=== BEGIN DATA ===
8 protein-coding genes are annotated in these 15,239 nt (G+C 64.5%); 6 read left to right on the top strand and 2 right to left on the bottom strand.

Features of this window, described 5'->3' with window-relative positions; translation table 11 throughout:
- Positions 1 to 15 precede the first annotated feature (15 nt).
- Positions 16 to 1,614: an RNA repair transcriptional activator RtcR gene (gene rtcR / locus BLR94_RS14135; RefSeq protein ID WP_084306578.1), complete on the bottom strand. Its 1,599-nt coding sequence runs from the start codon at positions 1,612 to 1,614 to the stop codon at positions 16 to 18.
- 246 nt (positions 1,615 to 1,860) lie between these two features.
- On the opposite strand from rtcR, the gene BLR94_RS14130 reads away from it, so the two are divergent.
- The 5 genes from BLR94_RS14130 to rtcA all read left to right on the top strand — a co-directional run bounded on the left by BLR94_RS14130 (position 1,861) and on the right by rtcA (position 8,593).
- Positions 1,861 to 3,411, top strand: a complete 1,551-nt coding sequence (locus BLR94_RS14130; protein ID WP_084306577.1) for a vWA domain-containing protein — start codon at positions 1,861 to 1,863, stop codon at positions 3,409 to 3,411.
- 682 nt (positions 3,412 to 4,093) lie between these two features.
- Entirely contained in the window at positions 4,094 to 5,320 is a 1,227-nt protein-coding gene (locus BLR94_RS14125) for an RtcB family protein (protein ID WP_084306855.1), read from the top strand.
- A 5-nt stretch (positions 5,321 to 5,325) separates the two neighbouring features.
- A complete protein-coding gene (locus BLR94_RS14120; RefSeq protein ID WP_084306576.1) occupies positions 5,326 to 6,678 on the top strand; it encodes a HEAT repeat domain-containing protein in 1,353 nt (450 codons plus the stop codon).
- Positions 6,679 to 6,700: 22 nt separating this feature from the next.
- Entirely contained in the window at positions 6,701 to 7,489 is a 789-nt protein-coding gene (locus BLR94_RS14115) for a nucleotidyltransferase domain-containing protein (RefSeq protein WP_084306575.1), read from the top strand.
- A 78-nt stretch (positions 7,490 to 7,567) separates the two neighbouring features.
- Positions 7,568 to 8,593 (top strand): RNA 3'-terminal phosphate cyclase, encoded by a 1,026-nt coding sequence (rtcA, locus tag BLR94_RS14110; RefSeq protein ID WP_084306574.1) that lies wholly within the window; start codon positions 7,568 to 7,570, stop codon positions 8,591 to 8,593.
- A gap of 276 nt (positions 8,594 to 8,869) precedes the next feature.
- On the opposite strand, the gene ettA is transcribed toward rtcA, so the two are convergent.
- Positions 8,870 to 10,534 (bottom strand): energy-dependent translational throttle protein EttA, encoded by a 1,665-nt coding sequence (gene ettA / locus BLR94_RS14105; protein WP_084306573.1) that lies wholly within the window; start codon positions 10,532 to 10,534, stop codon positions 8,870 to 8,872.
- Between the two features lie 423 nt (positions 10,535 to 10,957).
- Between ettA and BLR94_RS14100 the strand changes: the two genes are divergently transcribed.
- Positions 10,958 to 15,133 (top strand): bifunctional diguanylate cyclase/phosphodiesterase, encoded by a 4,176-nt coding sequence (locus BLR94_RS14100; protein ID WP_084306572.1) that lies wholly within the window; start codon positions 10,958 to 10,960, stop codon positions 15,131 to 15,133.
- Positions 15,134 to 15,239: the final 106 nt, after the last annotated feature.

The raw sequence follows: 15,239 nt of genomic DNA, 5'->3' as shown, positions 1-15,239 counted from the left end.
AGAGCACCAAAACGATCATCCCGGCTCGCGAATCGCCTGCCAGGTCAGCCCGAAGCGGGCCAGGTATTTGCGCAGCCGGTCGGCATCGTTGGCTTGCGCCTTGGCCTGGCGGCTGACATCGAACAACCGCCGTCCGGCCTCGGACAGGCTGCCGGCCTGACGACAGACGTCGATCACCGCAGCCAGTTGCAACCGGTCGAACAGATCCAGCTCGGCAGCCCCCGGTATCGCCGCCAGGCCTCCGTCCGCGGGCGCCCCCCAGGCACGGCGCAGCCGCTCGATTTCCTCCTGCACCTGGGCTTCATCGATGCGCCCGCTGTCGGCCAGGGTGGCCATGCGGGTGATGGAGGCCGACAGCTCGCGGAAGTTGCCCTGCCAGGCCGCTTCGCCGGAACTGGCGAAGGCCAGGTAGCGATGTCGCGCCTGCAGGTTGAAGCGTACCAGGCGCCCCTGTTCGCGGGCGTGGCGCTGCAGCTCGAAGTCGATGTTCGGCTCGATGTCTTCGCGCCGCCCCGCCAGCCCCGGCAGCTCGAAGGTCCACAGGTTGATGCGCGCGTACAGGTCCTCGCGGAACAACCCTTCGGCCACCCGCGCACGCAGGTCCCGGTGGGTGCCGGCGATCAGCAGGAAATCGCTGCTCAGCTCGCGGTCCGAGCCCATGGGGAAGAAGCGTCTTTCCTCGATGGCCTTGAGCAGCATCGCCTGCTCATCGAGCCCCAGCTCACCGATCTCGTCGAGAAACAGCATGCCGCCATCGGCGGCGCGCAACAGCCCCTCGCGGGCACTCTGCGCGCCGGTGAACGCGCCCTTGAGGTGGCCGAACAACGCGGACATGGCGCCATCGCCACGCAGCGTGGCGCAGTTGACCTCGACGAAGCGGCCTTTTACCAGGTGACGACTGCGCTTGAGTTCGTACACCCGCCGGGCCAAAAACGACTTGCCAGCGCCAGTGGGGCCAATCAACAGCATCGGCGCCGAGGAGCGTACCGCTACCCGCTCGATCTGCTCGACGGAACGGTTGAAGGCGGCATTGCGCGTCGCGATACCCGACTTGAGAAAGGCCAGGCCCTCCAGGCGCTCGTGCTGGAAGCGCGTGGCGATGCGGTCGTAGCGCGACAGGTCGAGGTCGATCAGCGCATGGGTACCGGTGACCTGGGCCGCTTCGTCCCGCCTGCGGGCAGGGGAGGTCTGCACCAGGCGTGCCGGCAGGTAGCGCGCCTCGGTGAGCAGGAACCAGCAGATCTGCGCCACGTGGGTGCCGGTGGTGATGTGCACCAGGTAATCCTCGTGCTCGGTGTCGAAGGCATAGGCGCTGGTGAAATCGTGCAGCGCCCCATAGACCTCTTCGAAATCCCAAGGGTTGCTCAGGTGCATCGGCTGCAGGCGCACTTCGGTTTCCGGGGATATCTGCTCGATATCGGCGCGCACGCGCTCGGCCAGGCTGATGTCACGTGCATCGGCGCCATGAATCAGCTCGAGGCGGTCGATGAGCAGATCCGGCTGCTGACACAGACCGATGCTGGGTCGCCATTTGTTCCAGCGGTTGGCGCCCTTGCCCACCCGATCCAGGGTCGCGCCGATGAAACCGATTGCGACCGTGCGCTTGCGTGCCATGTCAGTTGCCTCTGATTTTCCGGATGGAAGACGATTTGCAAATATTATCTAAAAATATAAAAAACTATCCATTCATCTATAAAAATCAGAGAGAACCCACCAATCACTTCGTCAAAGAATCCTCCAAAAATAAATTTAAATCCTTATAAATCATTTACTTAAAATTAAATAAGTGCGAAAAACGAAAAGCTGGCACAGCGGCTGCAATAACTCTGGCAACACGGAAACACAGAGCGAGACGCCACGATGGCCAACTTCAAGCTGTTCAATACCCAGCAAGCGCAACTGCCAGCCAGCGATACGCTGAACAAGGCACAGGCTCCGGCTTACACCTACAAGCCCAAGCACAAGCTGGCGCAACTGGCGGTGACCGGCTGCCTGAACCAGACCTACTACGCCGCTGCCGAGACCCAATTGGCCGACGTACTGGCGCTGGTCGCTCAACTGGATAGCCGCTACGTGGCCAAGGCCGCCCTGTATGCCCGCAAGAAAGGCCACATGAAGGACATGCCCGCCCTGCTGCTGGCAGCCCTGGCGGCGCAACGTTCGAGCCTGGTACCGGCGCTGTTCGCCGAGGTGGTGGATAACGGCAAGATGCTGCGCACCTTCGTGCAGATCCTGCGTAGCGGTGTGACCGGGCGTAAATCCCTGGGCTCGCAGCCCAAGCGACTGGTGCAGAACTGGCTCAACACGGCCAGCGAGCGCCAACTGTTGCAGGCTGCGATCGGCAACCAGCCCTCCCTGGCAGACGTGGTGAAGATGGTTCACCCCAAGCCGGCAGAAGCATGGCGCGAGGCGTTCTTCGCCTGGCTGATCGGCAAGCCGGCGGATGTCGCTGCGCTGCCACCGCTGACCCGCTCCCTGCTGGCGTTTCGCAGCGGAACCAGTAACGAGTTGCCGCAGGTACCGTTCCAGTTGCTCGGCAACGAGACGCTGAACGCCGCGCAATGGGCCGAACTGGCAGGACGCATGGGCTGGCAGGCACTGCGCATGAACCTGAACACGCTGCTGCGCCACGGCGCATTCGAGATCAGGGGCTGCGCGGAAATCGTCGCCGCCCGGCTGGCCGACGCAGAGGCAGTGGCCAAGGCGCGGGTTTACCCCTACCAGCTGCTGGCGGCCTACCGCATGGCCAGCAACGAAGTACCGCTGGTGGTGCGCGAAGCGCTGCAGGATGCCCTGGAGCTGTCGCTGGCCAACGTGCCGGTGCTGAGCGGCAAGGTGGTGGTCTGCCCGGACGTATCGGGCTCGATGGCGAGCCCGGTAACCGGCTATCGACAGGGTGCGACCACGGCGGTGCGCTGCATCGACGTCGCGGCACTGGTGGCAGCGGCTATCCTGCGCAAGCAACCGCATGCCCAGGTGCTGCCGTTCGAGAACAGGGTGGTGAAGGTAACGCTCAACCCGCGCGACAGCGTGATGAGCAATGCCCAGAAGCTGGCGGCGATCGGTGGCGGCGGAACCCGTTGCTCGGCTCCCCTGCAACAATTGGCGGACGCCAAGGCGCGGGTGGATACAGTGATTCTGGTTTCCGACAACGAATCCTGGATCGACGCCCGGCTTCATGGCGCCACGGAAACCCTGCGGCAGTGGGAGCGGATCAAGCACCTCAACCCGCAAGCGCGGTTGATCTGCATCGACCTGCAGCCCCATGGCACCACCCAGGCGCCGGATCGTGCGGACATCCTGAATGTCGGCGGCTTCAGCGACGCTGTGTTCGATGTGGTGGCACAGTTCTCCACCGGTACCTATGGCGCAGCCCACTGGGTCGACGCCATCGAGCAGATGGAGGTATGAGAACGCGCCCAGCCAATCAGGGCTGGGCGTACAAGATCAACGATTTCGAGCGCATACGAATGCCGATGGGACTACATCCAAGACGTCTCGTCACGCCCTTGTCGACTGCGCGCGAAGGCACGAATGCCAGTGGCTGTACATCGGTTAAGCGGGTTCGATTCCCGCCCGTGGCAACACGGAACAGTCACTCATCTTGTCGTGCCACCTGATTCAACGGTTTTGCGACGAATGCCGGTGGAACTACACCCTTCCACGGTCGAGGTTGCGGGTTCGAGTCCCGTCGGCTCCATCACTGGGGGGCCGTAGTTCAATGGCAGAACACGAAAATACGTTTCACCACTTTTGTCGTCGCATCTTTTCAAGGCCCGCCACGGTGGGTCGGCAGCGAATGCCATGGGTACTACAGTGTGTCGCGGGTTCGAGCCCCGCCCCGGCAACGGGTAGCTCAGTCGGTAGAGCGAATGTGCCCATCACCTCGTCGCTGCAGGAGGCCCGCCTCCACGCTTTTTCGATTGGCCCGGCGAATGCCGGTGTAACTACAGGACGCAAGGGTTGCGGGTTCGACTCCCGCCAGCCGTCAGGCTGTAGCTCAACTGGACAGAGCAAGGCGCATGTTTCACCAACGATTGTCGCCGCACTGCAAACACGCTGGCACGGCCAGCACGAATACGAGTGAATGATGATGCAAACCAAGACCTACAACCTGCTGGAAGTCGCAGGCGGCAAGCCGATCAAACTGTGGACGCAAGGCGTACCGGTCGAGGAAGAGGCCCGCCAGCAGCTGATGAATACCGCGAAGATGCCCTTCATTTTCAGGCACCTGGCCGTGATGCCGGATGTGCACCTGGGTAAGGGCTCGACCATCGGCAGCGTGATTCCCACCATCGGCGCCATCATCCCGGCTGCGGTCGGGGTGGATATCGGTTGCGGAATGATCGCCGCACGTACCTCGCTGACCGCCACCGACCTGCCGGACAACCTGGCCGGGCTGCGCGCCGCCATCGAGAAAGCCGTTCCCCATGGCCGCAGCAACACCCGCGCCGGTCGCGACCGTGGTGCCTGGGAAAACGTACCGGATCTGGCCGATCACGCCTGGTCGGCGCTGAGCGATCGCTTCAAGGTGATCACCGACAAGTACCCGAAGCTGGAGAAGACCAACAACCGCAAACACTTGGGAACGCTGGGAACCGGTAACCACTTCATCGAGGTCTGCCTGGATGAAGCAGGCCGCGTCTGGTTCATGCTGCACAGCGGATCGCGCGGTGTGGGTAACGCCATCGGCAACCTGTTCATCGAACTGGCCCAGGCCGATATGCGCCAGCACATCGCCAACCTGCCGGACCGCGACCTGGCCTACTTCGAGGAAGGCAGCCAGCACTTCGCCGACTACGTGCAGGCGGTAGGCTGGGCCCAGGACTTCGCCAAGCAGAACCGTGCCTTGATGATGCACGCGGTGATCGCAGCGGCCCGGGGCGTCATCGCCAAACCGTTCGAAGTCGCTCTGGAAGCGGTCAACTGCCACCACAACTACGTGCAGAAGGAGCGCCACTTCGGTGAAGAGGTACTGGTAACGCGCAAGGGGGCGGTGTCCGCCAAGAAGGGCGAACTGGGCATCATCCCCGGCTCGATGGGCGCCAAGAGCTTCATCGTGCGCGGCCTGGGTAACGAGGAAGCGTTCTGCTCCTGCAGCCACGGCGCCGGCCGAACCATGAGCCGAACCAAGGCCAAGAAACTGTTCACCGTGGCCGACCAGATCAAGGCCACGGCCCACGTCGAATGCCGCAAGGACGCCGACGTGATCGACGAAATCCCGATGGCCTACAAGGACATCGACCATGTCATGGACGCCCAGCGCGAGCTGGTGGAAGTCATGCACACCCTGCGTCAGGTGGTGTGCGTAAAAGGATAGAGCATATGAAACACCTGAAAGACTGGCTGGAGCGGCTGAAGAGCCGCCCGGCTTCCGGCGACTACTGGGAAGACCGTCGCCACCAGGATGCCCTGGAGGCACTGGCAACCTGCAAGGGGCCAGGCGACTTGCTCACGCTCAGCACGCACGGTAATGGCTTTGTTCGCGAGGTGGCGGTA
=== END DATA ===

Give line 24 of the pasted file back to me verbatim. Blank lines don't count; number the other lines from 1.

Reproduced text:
The raw sequence follows: 15,239 nt of genomic DNA, 5'->3' as shown, positions 1-15,239 counted from the left end.